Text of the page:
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Seniors are losing billions each year due to financial scams

Posted at 6:39 AM, Feb 18, 2020
and last updated 2020-02-18 06:56:34-05

TALLAHASSEE, Fla. (WTXL) — ABC 27 took a closer look at scams that are targeting the elderly and how billions of dollars are being made off of the most vulnerable people.

The Senate Special Committee on Aging says each year seniors lose $2.9 billion as a result of financial scams.

And that's just the ones that are reported.

Data shows that the elderly are less likely to report being a victim of fraud for a variety of reasons.

The FBI says many senior citizens are hesitant to report fraud because they are too ashamed or don't know how to report it.

"This is far more common than we would like to think," said Twyla Sketchley, Attorney at The Sketchley Law Firm.

Twyla Sketchley see's senior fraud cases at her law firm every day.

She specializes in elderly defense and says many seniors are being tricked into giving their personal information to impostors.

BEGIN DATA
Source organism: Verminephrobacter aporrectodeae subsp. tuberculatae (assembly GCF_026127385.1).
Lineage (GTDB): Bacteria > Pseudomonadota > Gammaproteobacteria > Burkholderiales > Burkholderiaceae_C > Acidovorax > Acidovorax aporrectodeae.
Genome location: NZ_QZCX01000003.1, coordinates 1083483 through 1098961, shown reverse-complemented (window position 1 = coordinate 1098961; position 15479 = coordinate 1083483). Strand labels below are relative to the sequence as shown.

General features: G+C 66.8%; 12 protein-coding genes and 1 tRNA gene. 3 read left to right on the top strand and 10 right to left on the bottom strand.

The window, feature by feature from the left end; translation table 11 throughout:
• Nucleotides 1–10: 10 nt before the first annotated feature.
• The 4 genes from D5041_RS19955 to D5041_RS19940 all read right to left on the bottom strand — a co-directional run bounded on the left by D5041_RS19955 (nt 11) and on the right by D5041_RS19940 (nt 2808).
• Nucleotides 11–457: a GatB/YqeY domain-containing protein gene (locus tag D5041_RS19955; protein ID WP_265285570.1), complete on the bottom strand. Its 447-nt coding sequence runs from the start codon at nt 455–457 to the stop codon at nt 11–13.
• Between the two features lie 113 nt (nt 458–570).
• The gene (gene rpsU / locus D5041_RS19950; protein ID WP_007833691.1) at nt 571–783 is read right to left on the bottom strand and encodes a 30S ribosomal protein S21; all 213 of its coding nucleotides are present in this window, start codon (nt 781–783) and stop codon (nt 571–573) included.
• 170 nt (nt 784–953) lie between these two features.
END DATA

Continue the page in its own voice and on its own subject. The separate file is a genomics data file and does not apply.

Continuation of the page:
"There's a legal enforcement action filed against your social security."

In some cases they even claim to offer things in exchange for valuable information.

"If somebodies asking you for your name, social security number, date of birth and medicare or social security card or both. So they can give you free blood pressure checks or free balance tests. That's not appropriate," said Sketchley.

She says no government agencies will require you to send money over the phone.

Most will send a notice in the mail.

The FBI says older Americans are less likely to report fraud because they are ashamed of being a victim or don't know they have been scammed.

So Sketchley says bottom line.don't give out personal information over the phone.

"You have to protect your healthcare information in the same way you financial information. If it sounds too good to be true, it's way too good to be true," said Sketchley.

With general financial fraud against the elderly Sketchley says it's much harder to get the money back because in most cases it's already been spent. So ask law enforcement before you do anything.

Some warning signs to look out for are fake caller ID's, someone asking you to make a fast decision, and calls from anyone claiming to be apart of a government agency.